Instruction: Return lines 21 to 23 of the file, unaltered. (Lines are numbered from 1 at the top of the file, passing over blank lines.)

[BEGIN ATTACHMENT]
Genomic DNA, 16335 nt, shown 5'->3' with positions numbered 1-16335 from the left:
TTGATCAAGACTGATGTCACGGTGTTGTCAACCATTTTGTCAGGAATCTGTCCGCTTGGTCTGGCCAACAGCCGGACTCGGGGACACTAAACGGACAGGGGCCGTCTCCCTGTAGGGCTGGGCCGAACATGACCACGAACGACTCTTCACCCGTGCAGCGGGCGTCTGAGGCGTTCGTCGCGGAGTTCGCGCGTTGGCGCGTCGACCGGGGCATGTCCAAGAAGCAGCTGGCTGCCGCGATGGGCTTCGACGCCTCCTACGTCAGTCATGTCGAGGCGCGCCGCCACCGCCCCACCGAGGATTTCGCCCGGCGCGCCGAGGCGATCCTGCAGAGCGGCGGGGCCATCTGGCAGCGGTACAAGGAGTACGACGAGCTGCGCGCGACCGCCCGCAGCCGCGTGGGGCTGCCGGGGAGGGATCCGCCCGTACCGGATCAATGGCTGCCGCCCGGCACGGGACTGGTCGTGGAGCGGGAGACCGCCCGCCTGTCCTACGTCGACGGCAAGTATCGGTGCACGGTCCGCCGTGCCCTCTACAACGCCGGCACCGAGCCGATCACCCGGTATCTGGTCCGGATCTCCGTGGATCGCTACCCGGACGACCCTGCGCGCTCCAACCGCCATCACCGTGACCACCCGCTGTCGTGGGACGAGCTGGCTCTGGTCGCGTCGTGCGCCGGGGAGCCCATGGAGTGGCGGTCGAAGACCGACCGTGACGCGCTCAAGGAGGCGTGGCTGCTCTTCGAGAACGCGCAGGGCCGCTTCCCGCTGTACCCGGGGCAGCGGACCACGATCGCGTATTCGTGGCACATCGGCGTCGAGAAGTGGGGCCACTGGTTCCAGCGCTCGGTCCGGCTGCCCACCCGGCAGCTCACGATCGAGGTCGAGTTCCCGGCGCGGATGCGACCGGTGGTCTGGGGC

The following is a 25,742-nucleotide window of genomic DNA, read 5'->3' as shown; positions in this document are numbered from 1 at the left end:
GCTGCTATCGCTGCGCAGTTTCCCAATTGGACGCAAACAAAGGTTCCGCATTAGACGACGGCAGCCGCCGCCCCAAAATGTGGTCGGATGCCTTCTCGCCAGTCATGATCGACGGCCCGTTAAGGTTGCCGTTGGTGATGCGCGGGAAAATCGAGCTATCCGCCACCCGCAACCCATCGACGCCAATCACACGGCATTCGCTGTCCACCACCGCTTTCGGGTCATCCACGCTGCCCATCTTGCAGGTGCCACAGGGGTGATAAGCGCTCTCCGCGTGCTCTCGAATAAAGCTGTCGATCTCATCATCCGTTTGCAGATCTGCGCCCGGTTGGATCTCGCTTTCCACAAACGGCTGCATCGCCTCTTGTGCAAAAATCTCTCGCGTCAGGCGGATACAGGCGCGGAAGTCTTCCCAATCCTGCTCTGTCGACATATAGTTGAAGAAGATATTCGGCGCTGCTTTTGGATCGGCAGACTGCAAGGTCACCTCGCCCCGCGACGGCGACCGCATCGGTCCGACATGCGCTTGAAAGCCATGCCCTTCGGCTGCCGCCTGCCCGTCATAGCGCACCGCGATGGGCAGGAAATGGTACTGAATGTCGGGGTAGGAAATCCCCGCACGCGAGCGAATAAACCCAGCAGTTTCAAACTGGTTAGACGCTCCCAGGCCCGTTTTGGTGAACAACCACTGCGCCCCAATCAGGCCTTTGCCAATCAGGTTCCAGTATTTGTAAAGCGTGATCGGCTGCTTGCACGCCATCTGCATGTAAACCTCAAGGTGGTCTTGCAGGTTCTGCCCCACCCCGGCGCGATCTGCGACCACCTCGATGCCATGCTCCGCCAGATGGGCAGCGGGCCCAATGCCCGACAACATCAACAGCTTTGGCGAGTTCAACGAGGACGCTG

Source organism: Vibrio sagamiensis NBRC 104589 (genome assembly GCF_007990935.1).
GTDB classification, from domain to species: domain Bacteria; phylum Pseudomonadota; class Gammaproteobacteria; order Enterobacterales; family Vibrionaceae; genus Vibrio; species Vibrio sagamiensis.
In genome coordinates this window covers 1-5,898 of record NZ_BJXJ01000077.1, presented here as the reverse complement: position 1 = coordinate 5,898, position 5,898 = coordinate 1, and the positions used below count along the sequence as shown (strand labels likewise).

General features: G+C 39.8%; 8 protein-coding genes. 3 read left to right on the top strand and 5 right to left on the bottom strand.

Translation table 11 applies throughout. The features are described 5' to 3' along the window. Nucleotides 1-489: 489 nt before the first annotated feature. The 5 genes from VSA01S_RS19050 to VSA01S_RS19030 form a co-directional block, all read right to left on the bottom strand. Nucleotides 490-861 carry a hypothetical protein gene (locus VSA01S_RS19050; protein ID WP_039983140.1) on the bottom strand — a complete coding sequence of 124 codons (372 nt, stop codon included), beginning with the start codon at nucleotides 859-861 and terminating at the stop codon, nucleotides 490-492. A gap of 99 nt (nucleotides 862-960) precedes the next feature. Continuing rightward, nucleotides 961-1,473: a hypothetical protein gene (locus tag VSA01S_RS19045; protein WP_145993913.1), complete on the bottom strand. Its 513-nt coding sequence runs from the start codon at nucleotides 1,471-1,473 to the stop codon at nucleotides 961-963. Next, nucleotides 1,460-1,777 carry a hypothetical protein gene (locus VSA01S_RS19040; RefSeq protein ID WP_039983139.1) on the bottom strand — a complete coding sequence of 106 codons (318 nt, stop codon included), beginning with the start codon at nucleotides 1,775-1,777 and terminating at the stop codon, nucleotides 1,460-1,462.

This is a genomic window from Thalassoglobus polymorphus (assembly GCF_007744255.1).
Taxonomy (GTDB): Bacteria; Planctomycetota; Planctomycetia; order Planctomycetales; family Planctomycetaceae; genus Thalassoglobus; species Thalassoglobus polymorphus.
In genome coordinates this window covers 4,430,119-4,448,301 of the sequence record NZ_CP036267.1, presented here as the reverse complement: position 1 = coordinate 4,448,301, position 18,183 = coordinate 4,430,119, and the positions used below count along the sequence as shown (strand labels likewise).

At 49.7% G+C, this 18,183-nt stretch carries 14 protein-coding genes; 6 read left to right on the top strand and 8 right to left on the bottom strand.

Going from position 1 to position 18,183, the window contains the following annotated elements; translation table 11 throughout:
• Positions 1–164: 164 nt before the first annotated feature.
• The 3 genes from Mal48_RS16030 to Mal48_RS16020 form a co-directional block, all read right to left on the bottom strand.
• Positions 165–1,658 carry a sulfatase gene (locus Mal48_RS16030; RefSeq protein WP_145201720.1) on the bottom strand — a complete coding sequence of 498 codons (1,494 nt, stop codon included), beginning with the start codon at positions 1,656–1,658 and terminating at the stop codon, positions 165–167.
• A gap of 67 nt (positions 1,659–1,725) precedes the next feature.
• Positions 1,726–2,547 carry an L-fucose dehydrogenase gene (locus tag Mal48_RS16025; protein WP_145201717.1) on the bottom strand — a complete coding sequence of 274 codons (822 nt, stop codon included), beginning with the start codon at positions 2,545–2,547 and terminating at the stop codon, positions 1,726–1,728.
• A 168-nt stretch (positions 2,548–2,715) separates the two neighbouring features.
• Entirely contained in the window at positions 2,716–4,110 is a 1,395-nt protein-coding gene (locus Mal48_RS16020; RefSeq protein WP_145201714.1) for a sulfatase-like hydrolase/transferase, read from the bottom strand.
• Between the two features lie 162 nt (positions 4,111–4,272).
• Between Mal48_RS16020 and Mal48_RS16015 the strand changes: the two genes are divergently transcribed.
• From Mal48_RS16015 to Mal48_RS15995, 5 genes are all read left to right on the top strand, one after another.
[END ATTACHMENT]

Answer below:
• Entirely contained in the window at positions 2,716–4,110 is a 1,395-nt protein-coding gene (locus Mal48_RS16020; RefSeq protein WP_145201714.1) for a sulfatase-like hydrolase/transferase, read from the bottom strand.
• Between the two features lie 162 nt (positions 4,111–4,272).
• Between Mal48_RS16020 and Mal48_RS16015 the strand changes: the two genes are divergently transcribed.